Unfortunately, people aren’t mind readers. I’ve found that it helps when I tell Bill what I want and need and vice versa. After having those conversations dozens of times, we start to learn what the other likes, wants, and needs, but we still openly communicate about it instead of leaving each other in the dark. There’s still an element of surprise because I don’t know how/when/exactly what he’s going to do to surprise me, but at least he has a place to start.
This book and this retreat have given us the tools to connect and communicate effectively and lovingly, so we feel heard, understood, validated and affirmed. It’s an amazing feeling, especially considering how much we struggled with communication for a good portion of our relationship.
We check in with each other regularly and ask 5 key questions each week.
Our friend Cam recently gave an awesome sermon at our church, and in the sermon, he outlined 5 questions to ask your spouse each week. It may seem odd at first, but if you commit to doing it, you’ll be amazed by what it does for your relationship. We’ve been committed to doing this for the past 3 months, and it has really made a difference in ours:
- How did you feel loved this past week? (This is not an invitation to bash each other by saying “I didn’t.” Be positive, even about something small like taking out the trash!)
- What does your upcoming week look like?
- How would you feel most loved and encouraged in the days ahead? (This will save you a lot of time because it prevents the need to mind read, and instead, gives the person a chance to share what they want and need.)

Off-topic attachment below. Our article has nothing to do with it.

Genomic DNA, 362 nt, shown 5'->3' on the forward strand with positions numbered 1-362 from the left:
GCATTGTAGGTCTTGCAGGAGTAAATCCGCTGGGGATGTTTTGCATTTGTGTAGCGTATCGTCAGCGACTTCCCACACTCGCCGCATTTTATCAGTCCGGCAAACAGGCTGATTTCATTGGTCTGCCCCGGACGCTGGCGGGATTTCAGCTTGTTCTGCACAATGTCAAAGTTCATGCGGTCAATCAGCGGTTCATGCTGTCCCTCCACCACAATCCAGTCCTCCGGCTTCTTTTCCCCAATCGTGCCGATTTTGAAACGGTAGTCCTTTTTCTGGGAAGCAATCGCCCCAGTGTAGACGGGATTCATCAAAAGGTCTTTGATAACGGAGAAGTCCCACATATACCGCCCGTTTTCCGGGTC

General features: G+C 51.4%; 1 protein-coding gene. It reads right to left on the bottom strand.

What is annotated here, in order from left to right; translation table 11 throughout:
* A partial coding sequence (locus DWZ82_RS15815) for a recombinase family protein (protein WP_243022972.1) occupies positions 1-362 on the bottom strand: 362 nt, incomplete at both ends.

- How would you best feel pursued in sex/intimacy this week? (This isn’t just about how often you have sex, it also includes quality time and other physical intimacy expectations. You don’t have to be banging like the couples in those https://www.tubev.sex/categories/1238/milf
videos, you just need to be intimate with each other as much as possible. It’s not about being demanding.)
- How can I pray for you this week?
We laugh and have fun together!
We first connected in college through music and dancing, and both are still a part of our relationship. Some of the other things we like to do together are: cook, hike, dance, walk around our neighborhood, explore new cities and towns, go out to local restaurants, serve others through our church, spend time with friends and family, exercise, play games with friends, go to sporting events, do crossword puzzles, or just chill and watch TV or a movie every now and then.
By creating new positive memories together, we create safety, build intimacy and truly enjoy the time we spend together more and more. Remember, being positive and predictable leads to safety, trust, and connection. Focus on building new memories based on things you enjoy doing together. Having fun together is so important!
We support and encourage each other to pursue individual interests and passions.
If we’re always together doing the same things all the time, we miss out on the opportunity to pursue things that make us come alive individually. Bill loves to golf…and play just about any sport. If it’s a really nice day, I might text him and suggest he go to the driving range after work. I might support him in joining a local soccer team, since I know he is so passionate about soccer. I know he appreciates when I do those things.
Likewise, Bill has been my biggest supporter as I pursued graduate school, health coaching training, and writing this blog. He supports me when I spend hours in the kitchen on a Saturday morning prepping and cooking. He’ll run a bath for me and encourage me to read a book and relax if he knows I’ve had a tough day. We keep communication open, so expectations about these activities are clear and then do what we can to support each other.
Give your partner some space to pursue what they love and what makes them come alive. Your relationship will be better for it!